By now, most of you have likely heard that former Vice President Joe Biden is close to announcing his plans to run for the presidency for the third time. Beyond that, he’s reportedly requested a meeting with failed Georgia gubernatorial candidate Stacey Abrams, with a mind toward locking her in as his running mate from day one. I’ve already chimed in on why naming a running mate more than a year in advance is a bad idea in general, but specifically picking Abrams might compound the problem even further. Tiana Lowe, writing at the Washington Examiner, expands on the reasons that an Abrams pick could be problematic and potentially sink Biden’s candidacy.

If any single candidate in the 2020 presidential race can galvanize the Obama base and swing the disaffected center and Never Trump coalition of the Republican Party, it’s former Vice President Joe Biden. For all his gaffes and faux pas, Uncle Joe is uniquely positioned to burst back into the scene and on the center of the debate stage.

Yet Biden may be throwing a wrench into not just this strategy but his candidacy as a whole if the rumors that he’s actively courting Stacey Abrams to announce not just his presidential bid, but the failed gubernatorial candidate from Georgia as his running mate at the same time. Axios reports that despite opposition from his advisers, Biden specifically requested a meeting with Abrams to seriously consider bringing her onto the ticket from the start.

To recap, Abrams’ resume includes a few years as a tax attorney, another as deputy city attorney for Atlanta, a decade in the Georgia General Assembly, and an anonymous career as a romance writer.

That’s it. That’s her entire career.

There are more questions about Abrams to be answered than just her rather thin resume, though that will certainly be a factor. In order to be successful in the general election, Joe Biden is going to have to win back the significant portions of the voting public that Barack Obama carried and Hillary Clinton managed to lose. Obama energized minority voters in a way that hadn’t been seen in a very long time, while still lighting up the excitement of both far-left progressives and more skeptical moderates. From that perspective, Biden clearly needs to harness some of that old Obama magic, and perhaps he sees Abrams as the ticket to accomplishing that.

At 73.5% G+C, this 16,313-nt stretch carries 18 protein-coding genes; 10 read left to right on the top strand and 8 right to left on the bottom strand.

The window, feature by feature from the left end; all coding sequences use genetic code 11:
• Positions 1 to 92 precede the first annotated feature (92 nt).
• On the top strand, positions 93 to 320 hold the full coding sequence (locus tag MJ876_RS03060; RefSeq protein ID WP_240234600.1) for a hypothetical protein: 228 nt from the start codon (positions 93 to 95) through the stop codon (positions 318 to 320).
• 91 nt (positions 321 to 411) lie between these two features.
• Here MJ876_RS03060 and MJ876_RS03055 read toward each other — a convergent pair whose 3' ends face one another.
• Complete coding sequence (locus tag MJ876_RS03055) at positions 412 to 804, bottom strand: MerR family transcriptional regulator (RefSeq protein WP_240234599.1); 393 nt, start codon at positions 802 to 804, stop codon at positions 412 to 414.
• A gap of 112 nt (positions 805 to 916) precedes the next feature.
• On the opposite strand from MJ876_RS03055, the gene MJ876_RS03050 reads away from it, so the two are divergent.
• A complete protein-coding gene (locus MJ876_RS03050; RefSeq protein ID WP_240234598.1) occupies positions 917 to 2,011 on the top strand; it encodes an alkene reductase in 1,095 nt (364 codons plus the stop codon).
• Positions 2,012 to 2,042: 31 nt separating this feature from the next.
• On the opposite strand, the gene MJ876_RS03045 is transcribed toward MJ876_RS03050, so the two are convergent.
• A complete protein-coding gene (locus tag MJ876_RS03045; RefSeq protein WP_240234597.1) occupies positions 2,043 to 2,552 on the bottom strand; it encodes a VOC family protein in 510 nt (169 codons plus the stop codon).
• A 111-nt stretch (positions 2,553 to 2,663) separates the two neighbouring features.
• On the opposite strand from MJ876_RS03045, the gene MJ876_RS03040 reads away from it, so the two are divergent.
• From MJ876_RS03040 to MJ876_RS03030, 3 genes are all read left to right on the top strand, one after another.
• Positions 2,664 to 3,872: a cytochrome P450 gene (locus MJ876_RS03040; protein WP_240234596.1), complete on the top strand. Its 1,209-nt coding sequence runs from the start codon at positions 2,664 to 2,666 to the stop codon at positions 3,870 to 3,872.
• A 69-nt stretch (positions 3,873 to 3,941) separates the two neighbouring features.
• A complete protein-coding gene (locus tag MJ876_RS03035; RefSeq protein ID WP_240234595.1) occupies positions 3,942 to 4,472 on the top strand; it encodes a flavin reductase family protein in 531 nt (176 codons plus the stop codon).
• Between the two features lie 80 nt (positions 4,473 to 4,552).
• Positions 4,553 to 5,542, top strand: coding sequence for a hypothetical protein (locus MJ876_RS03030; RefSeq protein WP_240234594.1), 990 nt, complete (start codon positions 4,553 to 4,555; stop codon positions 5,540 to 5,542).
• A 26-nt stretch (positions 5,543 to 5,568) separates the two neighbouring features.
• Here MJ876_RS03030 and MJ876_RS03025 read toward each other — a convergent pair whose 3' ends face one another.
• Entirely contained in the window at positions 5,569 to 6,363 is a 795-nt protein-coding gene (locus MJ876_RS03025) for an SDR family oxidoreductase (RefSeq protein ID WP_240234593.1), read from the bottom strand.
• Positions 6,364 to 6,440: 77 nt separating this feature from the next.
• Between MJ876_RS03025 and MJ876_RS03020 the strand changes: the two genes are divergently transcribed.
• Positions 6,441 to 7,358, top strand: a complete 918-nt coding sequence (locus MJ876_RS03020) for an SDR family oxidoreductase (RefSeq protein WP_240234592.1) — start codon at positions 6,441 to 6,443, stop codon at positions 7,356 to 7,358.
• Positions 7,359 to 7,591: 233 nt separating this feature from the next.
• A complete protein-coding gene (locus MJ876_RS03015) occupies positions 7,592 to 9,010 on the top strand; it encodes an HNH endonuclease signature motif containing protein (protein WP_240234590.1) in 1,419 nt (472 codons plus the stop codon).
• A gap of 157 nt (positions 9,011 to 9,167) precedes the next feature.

To be sure, Barack Obama and Stacey Abrams have more in common than just race, but it’s probably not the set of qualities that made the 44th President successful at the ballot box. Abrams has very nearly the same lack of resume items that Obama did in 2008. Obama had a short stint as a state senator, while Abrams similarly served for a while in the Georgia state assembly. They were both attorneys, and Obama rounded out his experience by working as a “community organizer” while Abrams filled her hours penning bodice-rippers. In that regard, there’s little substantive difference between the empty suit of Barack Obama and the empty pantsuit of Stacy Abrams.

But Obama had something going for him that may be lacking in Biden’s potential running mate. From all of the speeches I’ve seen thus far, Stacey Abrams very much lacks Barack Obama’s fiery, revival tent preacher style of speaking. She ran an admirable campaign in an unsettled Georgia electorate to be sure, but can you recall one of her speeches or defining events off the top of your head? Where was her “Yes We Can” moment?

Assuming that minority voters will once again turn out in droves for Stacey Abrams just because she’s Black is seriously insulting to minority voters. You have to deliver something more than that. Barack Obama cracked that puzzle twice in a row. I seriously doubt Joe Biden can outsource the job to Stacey Abrams and get away with it.